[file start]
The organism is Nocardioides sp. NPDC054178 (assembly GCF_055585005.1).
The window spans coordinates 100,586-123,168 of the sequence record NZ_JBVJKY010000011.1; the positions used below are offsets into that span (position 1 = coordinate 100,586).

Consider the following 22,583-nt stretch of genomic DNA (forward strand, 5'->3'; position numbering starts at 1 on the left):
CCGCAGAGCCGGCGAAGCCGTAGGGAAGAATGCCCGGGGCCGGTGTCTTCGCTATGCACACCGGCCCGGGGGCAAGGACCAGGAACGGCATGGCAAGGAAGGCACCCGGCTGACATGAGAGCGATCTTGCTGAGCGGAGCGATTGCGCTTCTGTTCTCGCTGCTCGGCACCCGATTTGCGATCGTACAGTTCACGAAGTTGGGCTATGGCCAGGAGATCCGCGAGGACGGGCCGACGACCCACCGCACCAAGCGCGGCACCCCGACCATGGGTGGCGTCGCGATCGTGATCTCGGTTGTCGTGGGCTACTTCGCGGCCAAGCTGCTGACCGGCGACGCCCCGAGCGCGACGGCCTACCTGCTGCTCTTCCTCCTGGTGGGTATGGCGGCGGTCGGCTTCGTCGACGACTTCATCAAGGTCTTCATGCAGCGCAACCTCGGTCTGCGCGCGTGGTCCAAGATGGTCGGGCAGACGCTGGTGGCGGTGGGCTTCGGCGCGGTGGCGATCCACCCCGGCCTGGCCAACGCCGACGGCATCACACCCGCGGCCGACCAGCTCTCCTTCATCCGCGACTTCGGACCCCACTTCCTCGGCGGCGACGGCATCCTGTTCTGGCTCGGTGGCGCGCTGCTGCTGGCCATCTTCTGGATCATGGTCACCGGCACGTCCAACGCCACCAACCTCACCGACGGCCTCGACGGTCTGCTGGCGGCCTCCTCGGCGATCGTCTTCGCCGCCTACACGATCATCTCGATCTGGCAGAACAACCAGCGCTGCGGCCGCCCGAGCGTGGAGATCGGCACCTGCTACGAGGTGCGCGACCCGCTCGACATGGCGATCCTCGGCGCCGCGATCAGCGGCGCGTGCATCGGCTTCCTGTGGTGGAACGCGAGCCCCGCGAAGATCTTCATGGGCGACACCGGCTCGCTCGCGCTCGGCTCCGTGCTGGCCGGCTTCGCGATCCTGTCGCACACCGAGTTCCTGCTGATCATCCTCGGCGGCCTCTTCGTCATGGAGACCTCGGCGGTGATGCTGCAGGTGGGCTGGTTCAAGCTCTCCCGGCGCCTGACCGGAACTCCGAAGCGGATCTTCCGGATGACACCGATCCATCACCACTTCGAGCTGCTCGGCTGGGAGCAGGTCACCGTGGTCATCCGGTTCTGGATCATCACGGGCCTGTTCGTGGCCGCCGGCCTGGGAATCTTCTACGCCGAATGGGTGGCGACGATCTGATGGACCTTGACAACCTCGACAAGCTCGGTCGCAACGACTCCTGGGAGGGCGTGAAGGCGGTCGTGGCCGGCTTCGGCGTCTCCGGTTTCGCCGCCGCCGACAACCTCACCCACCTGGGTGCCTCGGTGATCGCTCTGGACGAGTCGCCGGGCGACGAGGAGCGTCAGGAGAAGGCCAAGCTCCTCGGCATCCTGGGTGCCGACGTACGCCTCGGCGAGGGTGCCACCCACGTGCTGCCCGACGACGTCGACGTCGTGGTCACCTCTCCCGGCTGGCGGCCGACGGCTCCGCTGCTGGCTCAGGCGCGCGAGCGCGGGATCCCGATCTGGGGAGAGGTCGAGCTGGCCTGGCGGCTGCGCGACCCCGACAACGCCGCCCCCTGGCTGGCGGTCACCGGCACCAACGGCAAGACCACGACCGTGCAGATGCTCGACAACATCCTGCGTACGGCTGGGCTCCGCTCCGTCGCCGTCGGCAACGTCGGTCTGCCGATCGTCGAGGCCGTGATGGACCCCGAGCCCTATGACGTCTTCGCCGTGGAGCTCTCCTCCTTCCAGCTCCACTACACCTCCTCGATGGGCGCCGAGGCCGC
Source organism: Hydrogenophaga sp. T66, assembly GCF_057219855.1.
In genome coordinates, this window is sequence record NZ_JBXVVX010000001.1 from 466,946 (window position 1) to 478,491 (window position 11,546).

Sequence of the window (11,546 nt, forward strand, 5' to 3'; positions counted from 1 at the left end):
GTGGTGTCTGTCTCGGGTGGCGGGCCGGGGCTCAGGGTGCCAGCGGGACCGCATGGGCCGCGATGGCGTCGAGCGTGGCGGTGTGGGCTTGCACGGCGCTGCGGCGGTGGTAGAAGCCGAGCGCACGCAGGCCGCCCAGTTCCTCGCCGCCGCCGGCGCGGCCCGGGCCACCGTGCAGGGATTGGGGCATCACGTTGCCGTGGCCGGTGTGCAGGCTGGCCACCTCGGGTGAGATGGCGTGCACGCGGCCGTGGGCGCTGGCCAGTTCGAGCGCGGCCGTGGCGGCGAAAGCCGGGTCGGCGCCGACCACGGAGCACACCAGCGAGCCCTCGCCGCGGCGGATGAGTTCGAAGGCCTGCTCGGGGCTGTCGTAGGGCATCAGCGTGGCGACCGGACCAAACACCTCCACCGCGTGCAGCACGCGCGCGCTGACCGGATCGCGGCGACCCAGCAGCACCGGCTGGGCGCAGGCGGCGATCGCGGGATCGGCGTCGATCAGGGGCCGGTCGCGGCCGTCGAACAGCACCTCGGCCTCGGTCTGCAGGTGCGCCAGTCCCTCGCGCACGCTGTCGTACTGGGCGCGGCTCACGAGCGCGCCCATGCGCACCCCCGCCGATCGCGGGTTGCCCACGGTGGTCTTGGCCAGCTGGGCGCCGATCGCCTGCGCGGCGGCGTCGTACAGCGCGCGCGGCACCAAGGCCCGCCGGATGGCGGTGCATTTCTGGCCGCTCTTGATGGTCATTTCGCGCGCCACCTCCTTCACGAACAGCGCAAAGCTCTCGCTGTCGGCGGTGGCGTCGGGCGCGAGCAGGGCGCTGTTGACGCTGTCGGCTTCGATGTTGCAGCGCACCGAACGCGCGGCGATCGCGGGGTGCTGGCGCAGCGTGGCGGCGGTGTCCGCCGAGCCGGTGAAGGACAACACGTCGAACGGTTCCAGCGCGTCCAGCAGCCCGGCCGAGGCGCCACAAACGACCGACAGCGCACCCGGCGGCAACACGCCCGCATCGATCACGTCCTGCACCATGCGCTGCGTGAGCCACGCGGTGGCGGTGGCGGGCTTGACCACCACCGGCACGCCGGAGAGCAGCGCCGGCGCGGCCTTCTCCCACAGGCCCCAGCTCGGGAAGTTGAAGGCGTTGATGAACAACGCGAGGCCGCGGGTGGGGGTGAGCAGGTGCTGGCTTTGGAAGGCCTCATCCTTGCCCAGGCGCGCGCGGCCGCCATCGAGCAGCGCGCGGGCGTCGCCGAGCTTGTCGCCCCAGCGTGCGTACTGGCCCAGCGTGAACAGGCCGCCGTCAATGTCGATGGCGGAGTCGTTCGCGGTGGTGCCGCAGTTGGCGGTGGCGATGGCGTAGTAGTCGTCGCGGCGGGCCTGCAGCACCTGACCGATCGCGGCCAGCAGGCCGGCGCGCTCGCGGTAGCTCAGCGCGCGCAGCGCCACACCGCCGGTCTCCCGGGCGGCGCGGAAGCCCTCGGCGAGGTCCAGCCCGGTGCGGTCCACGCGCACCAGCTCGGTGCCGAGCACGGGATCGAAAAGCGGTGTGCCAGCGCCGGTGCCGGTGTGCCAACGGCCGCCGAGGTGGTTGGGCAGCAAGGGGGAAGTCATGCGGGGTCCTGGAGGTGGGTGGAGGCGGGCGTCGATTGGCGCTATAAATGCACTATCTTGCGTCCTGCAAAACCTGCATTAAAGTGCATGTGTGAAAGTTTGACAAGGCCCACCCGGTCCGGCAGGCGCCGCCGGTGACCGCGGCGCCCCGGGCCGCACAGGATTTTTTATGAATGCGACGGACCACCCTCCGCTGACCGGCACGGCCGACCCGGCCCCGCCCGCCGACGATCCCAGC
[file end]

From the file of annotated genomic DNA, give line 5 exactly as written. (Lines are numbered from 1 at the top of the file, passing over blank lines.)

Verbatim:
Source organism: Hydrogenophaga sp. T66, assembly GCF_057219855.1.